Sarbanes Oxley : How It Impacts Companies On Accounting Software Decisions

2491 WordsNov 30, 201410 Pages
Collin Skodinski & Jeffrey Whitmer Prof. Pathak Final Project November 24, 2014 Sarbanes-Oxley: How it Impacts Companies on Accounting Software Decisions What do you think of when you hear these three names: Enron, Tyco, and Worldcom? Most people nowadays would say that they think of massive corporate corruption, accounting and investor fraud, corporate collapse, and extensive trials and jail time for corporate officials. At the dawn of the new millennium, the leaders of these three corporations, along with dozens of others, committed massive financial fraud against their investors, employees, and the rest of their stakeholders. In response to these incidents and to help answer the public’s outcry for justice, the United States Congress…show more content…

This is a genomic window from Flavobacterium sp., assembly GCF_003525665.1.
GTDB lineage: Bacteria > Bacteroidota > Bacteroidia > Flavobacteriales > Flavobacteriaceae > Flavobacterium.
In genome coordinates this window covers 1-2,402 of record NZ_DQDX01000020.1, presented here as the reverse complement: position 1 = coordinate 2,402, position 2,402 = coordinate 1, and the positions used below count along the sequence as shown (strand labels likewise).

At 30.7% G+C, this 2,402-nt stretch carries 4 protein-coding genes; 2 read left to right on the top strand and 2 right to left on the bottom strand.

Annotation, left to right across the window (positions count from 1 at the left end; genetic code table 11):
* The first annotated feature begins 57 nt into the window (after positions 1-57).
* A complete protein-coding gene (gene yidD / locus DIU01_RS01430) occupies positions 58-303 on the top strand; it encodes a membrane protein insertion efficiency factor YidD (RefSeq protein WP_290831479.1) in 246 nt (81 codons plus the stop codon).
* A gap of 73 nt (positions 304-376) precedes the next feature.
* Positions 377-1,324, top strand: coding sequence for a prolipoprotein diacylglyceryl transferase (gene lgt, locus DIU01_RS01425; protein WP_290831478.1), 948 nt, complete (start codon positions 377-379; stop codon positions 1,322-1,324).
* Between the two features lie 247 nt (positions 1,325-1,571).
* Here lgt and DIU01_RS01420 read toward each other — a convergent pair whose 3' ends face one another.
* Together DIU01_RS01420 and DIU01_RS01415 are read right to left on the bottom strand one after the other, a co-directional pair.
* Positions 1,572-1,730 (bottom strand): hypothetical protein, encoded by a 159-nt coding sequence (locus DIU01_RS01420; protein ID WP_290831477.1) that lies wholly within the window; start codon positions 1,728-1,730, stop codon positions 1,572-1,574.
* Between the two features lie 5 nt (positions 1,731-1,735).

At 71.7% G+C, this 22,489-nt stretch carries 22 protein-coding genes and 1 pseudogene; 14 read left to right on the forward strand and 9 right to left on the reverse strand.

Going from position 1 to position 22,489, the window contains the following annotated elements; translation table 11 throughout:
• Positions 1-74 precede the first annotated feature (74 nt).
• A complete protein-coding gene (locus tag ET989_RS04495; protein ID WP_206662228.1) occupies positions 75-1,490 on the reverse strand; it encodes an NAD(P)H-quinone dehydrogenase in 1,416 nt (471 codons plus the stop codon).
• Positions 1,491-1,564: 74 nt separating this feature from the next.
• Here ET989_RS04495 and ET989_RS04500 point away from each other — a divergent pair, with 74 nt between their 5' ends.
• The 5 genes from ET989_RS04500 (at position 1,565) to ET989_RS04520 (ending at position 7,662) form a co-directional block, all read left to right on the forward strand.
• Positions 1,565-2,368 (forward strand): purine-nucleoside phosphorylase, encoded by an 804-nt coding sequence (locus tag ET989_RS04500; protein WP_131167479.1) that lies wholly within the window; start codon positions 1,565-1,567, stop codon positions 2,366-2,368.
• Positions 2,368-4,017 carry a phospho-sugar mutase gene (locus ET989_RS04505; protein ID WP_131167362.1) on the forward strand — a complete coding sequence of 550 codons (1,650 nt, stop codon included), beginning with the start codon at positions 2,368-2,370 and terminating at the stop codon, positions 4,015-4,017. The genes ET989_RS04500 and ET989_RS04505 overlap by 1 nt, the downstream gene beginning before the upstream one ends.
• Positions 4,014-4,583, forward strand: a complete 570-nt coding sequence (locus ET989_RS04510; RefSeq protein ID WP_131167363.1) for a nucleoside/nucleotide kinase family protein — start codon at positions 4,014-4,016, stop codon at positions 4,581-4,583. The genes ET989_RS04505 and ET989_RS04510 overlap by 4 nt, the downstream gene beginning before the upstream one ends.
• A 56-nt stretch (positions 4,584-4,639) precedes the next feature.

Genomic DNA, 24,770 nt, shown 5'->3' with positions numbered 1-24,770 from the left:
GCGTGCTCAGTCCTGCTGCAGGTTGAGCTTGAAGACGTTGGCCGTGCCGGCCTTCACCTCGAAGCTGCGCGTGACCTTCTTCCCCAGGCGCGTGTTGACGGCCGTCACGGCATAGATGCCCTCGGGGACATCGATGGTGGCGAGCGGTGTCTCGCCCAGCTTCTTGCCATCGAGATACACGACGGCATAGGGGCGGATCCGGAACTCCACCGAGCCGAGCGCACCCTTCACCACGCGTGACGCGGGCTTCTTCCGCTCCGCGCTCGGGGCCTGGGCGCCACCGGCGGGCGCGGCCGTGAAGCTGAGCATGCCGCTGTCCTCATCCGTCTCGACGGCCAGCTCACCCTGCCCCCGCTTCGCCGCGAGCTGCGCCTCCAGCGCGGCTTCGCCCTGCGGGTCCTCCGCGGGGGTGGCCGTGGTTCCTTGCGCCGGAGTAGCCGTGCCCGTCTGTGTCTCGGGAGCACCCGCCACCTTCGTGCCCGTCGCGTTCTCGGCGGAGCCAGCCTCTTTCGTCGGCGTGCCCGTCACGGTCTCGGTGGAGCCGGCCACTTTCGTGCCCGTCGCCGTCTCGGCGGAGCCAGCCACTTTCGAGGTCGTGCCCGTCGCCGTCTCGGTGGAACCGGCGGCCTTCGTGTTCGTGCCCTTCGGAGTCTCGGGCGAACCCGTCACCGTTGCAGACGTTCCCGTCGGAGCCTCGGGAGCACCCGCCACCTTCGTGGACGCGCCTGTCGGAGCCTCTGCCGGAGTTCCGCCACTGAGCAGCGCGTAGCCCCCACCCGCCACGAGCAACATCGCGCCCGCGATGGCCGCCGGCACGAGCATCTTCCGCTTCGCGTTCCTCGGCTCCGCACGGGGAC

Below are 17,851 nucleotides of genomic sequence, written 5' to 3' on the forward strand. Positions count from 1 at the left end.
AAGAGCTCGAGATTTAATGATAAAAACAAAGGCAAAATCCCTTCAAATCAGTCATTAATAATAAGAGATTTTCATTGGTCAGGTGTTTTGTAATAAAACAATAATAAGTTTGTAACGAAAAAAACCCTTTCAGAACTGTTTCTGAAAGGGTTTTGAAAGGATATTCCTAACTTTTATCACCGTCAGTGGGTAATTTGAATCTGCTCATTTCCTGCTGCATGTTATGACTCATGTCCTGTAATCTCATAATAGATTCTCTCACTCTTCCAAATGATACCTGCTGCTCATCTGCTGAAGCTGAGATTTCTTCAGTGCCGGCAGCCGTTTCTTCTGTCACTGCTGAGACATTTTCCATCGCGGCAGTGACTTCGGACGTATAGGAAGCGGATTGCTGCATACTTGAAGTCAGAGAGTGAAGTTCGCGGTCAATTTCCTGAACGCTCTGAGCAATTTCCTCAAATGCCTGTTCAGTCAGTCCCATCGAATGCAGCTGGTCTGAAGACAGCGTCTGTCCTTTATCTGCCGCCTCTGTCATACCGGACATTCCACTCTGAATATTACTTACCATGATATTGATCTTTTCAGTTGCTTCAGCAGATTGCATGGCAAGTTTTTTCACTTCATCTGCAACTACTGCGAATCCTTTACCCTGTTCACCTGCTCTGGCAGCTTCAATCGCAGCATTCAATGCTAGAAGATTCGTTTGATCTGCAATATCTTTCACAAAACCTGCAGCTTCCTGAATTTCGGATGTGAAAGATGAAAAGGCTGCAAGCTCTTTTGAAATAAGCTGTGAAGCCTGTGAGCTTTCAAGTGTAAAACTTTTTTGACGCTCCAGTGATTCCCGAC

All of these packages provide a wide range of different features and options that a business should take into account before making a decision on which package to use, but the most important is that it makes the organization SOX complaint. This report will go over the Sarbanes-Oxley Act of 2002 as wells as compare and contrast various software packages to determine which ones will make an organization the most compliant with SOX. The Sarbanes-Oxley Act of 2002 in the most general terms is a law passed by the United States Congress to help stop publicly traded corporations and their leaders from committing accounting and financial fraud. The act is made up of various sections but we will go into detail only about a few of them including Section 302, Section 404, Section 409, and section 802 which deal directly with IT (Brown, 2005, 313). Section 302 deals directly with the officers of a company and requires them to “make representations related to the disclosure of internals controls, procedures, and assurance from fraud (Brown, 2005, 313).” In other words, companies will be required to have their CEOs and CFOs sign off on all publicly made financial statements. Also, in a recent survey “44 percent of the companies will require the CIO to certify financial results under SOX compliance (Brown, 2005, 313).” This certification will include the CIO signing a statement attesting to the accuracy of the financial statements as well as the effectiveness of
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